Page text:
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A quarter of South Africa's surplus maize crop of four million tons has so far been exported to Southern African countries and to the Far East, as South Africa searches for new markets.
A quarter of South Africa's surplus maize crop of four million tons has so far been exported to Southern African countries and to the Far East, as South Africa searches for new markets.

With silos bulging, SA looks abroad

ECONOMIC NEWS

By Ray Ndlovu - Sep 12th, 10:56

A quarter of South Africa's surplus maize crop of four million tons has so far been exported to Southern African countries and to the Far East, as South Africa searches for new markets. 

Agricultural economists expect the surplus crop produced this year to be carried forward into the next harvest season as there is weak global demand for maize at present.

The surplus crop will suppress the maize price, which has already traded below R2,000 per ton from a peak of over R5,000 per ton last year after the severe El Niño-induced drought devastated crops and livestock.

Michelle Mokone, an agricultural economist at GrainSA, said this week that, due to the surplus this season, South Africa had to find export markets not only within the region but beyond Africa too.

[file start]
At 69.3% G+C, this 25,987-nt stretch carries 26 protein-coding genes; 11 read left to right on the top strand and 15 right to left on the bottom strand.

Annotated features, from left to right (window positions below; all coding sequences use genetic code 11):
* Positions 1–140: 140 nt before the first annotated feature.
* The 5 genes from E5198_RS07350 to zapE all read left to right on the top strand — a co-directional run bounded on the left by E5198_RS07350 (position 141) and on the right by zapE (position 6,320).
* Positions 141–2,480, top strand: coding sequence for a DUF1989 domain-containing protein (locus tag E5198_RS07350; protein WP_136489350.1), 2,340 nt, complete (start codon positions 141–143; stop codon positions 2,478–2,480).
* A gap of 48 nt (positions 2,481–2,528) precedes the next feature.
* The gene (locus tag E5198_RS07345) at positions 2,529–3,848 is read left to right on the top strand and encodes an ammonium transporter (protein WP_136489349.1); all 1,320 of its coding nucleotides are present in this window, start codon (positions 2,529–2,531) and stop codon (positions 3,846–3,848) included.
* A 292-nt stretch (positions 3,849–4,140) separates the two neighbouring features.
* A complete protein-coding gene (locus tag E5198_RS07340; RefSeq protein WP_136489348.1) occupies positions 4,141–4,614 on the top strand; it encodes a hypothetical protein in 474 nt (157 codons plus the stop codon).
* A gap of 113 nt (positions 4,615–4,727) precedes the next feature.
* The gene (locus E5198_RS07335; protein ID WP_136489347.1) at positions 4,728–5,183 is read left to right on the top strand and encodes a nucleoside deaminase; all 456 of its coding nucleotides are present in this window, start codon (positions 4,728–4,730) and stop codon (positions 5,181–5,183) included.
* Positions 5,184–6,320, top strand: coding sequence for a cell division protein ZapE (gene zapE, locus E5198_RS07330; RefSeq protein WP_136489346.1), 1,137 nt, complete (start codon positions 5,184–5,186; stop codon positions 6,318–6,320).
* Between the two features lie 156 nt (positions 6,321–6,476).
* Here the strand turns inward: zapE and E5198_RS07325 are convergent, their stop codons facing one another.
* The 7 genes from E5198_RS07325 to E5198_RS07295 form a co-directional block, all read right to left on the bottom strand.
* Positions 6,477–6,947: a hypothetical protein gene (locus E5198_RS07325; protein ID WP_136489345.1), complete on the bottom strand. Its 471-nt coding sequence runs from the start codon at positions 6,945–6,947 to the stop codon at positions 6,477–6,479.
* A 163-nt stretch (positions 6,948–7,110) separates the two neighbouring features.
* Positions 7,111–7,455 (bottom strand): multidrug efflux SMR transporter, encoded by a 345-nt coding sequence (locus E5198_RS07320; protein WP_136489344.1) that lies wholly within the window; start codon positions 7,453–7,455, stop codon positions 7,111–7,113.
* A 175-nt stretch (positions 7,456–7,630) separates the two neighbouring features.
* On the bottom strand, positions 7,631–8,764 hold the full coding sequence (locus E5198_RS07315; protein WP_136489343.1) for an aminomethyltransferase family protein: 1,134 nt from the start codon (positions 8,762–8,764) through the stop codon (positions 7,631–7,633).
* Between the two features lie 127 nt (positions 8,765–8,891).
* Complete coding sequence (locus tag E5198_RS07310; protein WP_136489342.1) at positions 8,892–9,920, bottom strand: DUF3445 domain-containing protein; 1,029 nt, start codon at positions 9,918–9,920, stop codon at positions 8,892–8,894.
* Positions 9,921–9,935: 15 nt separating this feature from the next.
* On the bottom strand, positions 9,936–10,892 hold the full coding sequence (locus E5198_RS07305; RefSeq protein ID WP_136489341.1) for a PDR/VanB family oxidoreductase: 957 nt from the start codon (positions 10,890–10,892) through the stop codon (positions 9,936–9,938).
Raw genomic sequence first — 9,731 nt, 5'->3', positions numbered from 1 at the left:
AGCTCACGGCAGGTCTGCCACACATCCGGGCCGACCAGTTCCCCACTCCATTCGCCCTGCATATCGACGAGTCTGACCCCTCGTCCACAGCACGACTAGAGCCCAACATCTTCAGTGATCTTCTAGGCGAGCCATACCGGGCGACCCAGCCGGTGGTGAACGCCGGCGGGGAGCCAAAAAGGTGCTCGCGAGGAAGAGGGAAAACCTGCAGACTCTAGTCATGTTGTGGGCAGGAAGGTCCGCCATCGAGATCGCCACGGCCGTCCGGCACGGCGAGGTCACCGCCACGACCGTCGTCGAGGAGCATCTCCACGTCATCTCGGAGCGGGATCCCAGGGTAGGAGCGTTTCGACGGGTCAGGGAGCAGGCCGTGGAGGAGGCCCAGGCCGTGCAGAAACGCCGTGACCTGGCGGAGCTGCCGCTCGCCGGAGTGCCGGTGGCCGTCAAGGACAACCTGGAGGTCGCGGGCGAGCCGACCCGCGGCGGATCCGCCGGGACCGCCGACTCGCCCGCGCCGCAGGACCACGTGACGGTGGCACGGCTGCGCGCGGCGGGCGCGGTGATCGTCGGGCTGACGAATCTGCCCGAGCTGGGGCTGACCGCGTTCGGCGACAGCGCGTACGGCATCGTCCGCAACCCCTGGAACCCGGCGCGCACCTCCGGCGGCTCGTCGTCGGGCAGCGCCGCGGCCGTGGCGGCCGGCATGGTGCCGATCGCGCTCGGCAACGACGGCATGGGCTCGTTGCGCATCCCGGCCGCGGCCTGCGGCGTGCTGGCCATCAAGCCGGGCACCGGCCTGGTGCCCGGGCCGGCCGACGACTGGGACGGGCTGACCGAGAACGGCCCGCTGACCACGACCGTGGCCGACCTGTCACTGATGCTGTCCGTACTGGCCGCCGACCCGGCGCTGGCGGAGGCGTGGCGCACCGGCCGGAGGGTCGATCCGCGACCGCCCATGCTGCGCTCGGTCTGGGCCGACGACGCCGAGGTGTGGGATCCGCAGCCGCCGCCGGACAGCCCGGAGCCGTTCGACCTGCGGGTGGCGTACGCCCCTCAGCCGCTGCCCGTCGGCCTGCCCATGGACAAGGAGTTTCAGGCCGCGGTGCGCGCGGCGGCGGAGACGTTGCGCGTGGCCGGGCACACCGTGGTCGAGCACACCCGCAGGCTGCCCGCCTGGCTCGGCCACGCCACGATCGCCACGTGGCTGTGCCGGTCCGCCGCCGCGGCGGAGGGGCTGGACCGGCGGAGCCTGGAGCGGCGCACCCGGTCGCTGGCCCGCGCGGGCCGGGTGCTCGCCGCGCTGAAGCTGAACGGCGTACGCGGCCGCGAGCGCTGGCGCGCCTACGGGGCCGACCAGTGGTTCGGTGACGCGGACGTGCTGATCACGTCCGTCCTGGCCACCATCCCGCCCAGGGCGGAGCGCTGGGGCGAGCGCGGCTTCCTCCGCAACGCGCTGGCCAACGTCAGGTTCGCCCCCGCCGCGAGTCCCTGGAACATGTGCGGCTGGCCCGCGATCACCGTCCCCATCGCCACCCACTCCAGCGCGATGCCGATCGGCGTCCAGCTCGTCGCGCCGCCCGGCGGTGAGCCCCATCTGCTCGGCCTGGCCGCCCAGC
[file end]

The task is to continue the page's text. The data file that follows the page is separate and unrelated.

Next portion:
"So far, South Africa has already exported 1.1million tons of maize, of which 67% is yellow maize and 33% white maize. The export destinations for white maize are mainly ... Botswana, Lesotho, Namibia, and Swaziland," she said.

These countries together account for 17% of total maize exports for the season, according to data from the South African Grain Information Service. The other importers of South African maize are Mozambique and Zimbabwe.

Kenya, which has been hit by severe drought, has emerged as the biggest African buyer of South Africa's maize. The latest figures indicate that Kenya has so far imported 204663 tons of maize from South Africa this season.

"There has also been a healthy demand of yellow maize mainly from Japan and Taiwan, and at the beginning of the season we saw yellow maize exports to North and South Korea," Mokone said.

This year's harvest is the largest in nearly three decades.
© BusinessLIVE MMXVII 

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